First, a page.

Funding agencies: This study was supported by the Spanish Ministry of Economy and Competitiveness, Spanish Ministry of Health (RD06/0010/0013 and CIBERNED), Galician Government (XUGA), and FEDER (Regional European Development Fund).
Dopamine-Angiotensin interactions in the basal ganglia and their relevance for Parkinson's disease
Article first published online: 7 AUG 2013
© 2013 International Parkinson and Movement Disorder Society
Volume 28, Issue 10, pages 1337–1342, September 2013
How to Cite
Labandeira-Garcia, J. L., Rodriguez-Pallares, J., Dominguez-Meijide, A., Valenzuela, R., Villar-Cheda, B. and Rodríguez-Perez, A. I. (2013), Dopamine-Angiotensin interactions in the basal ganglia and their relevance for Parkinson's disease. Mov. Disord., 28: 1337–1342. doi: 10.1002/mds.25614
Relevant conflicts of interest/financial disclosures: Nothing to report.
Full financial disclosures and author roles may be found in the online version of this article.
- Issue published online: 23 SEP 2013
- Article first published online: 7 AUG 2013
- Manuscript Accepted: 26 JUN 2013
- Manuscript Revised: 29 APR 2013
- Manuscript Received: 11 JAN 2013
- degenerative disease;
- oxidative stress;
- renin-angiotensin system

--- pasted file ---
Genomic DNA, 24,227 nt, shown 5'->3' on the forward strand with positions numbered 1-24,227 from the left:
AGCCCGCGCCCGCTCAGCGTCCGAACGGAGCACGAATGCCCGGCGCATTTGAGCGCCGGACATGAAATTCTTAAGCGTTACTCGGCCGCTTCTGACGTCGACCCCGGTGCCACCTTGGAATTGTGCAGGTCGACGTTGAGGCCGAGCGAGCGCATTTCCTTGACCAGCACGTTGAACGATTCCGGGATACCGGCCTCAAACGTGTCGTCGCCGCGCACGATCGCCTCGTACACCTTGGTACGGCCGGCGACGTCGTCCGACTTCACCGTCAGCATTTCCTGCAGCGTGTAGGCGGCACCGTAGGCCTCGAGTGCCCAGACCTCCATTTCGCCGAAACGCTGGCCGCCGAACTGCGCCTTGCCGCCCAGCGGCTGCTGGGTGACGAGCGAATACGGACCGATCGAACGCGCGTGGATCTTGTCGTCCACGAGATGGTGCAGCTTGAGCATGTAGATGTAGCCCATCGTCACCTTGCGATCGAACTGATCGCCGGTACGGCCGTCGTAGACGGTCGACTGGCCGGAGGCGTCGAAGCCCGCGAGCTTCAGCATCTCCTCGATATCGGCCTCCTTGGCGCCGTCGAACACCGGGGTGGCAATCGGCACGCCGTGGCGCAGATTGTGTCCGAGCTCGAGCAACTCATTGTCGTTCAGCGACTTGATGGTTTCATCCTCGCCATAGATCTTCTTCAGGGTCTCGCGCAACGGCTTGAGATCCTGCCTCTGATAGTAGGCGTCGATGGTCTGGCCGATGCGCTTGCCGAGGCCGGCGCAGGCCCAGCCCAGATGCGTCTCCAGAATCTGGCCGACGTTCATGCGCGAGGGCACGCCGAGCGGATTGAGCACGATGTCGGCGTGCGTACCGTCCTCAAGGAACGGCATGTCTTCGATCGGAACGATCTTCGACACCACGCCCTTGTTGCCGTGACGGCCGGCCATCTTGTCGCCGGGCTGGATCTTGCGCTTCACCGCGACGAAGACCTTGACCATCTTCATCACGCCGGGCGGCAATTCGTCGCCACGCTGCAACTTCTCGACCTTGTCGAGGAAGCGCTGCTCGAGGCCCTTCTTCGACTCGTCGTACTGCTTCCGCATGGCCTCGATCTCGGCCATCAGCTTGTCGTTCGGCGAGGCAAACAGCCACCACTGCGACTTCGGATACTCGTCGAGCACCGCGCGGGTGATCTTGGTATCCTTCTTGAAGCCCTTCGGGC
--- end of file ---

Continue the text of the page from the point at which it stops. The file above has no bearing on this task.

Renin-angiotensin systems are known to act in many tissues, for example, the blood vessel wall or kidney, where a close interaction between angiotensin and dopamine has been demonstrated. Regulatory interactions between the dopaminergic and renin-angiotensin systems have recently been described in the substantia nigra and striatum. In animal models, dopamine depletion induces compensatory overactivation of the local renin-angiotensin system, which primes microglial responses and neuron vulnerability by activating NADPH-oxidase. Hyperactivation of the local renin-angiotensin system exacerbates the inflammatory microglial response, oxidative stress, and dopaminergic degeneration, all of which are inhibited by angiotensin receptor blockers and inhibitors of angiotensin-converting enzymes. In this review we provide evidence suggesting that the renin-angiotensin system may play an important role in dopamine's mediated neuroinflammation and oxidative stress changes in Parkinson's disease. We suggest that manipulating brain angiotensin may constitute an effective neuroprotective strategy for Parkinson's disease. © 2013 International Parkinson and Movement Disorder Society